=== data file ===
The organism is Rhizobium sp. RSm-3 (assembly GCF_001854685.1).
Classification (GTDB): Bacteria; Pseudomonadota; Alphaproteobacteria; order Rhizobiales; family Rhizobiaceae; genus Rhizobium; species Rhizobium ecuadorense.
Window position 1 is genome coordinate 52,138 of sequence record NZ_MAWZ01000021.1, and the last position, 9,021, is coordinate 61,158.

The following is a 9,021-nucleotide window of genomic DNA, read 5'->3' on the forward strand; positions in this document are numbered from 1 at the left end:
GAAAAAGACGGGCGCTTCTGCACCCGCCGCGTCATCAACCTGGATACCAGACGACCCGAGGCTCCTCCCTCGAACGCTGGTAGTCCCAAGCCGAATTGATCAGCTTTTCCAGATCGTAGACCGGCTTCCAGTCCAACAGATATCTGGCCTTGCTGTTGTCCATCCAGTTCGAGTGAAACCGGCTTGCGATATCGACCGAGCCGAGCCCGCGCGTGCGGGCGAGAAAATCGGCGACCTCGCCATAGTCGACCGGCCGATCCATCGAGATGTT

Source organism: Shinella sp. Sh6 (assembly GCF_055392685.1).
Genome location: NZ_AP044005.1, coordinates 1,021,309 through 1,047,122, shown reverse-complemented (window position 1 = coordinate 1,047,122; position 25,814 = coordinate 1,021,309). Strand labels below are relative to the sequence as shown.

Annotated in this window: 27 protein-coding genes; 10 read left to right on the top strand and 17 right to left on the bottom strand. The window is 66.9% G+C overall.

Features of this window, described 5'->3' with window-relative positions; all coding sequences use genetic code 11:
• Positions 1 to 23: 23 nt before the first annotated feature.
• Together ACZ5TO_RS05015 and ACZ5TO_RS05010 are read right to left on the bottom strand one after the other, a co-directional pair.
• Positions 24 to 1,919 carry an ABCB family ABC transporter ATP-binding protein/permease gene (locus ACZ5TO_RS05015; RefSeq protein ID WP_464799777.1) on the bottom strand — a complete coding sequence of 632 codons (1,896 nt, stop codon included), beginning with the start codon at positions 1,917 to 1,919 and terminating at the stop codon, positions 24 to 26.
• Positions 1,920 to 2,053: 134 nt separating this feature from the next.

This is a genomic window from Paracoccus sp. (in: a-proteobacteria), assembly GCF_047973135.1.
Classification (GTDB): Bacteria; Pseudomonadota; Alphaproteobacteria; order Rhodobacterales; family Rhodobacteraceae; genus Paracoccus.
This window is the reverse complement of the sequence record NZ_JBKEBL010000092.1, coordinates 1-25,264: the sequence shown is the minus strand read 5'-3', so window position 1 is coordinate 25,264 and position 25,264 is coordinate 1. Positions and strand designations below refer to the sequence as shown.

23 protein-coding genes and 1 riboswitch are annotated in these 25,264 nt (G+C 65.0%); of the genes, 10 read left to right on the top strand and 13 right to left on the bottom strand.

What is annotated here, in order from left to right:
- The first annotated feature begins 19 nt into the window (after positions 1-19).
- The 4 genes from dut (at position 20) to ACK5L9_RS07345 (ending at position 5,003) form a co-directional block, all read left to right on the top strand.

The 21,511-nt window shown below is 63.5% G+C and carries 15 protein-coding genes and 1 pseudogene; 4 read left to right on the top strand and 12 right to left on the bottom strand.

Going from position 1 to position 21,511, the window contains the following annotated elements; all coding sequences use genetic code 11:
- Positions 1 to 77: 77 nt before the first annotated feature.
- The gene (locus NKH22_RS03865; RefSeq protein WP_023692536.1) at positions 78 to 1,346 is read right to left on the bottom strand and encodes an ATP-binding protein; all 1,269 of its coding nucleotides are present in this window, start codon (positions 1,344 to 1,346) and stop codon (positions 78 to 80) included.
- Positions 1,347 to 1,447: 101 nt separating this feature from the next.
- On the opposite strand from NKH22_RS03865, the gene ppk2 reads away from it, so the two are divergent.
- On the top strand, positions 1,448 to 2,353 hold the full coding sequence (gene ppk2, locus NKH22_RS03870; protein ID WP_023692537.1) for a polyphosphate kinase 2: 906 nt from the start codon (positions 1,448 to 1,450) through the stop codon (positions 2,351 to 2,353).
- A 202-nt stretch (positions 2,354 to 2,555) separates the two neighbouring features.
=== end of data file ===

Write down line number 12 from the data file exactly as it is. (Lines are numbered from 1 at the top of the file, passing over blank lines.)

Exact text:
• Positions 24 to 1,919 carry an ABCB family ABC transporter ATP-binding protein/permease gene (locus ACZ5TO_RS05015; RefSeq protein ID WP_464799777.1) on the bottom strand — a complete coding sequence of 632 codons (1,896 nt, stop codon included), beginning with the start codon at positions 1,917 to 1,919 and terminating at the stop codon, positions 24 to 26.